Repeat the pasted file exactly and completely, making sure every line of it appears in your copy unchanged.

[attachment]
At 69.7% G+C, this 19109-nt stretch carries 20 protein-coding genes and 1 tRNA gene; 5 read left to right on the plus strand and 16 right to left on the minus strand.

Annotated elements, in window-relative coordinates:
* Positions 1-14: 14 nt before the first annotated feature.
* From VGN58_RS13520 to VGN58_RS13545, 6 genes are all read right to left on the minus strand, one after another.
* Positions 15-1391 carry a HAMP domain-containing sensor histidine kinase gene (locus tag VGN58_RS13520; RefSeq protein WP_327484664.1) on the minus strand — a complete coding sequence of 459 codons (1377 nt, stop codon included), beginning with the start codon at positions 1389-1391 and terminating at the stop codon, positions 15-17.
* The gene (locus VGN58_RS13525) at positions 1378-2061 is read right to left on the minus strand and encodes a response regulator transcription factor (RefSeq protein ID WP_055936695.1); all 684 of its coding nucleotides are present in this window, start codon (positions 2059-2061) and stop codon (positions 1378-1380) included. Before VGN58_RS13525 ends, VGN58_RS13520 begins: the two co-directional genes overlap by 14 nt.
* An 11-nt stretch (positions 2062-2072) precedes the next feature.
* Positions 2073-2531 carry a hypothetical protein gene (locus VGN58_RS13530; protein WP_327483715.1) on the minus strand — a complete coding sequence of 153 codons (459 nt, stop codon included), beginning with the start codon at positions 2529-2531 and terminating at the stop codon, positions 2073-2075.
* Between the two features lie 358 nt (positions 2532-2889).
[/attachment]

At 69.7% G+C, this 19109-nt stretch carries 20 protein-coding genes and 1 tRNA gene; 5 read left to right on the plus strand and 16 right to left on the minus strand.

Annotated elements, in window-relative coordinates:
* Positions 1-14: 14 nt before the first annotated feature.
* From VGN58_RS13520 to VGN58_RS13545, 6 genes are all read right to left on the minus strand, one after another.
* Positions 15-1391 carry a HAMP domain-containing sensor histidine kinase gene (locus tag VGN58_RS13520; RefSeq protein WP_327484664.1) on the minus strand — a complete coding sequence of 459 codons (1377 nt, stop codon included), beginning with the start codon at positions 1389-1391 and terminating at the stop codon, positions 15-17.
* The gene (locus VGN58_RS13525) at positions 1378-2061 is read right to left on the minus strand and encodes a response regulator transcription factor (RefSeq protein ID WP_055936695.1); all 684 of its coding nucleotides are present in this window, start codon (positions 2059-2061) and stop codon (positions 1378-1380) included. Before VGN58_RS13525 ends, VGN58_RS13520 begins: the two co-directional genes overlap by 14 nt.
* An 11-nt stretch (positions 2062-2072) precedes the next feature.
* Positions 2073-2531 carry a hypothetical protein gene (locus VGN58_RS13530; protein WP_327483715.1) on the minus strand — a complete coding sequence of 153 codons (459 nt, stop codon included), beginning with the start codon at positions 2529-2531 and terminating at the stop codon, positions 2073-2075.
* Between the two features lie 358 nt (positions 2532-2889).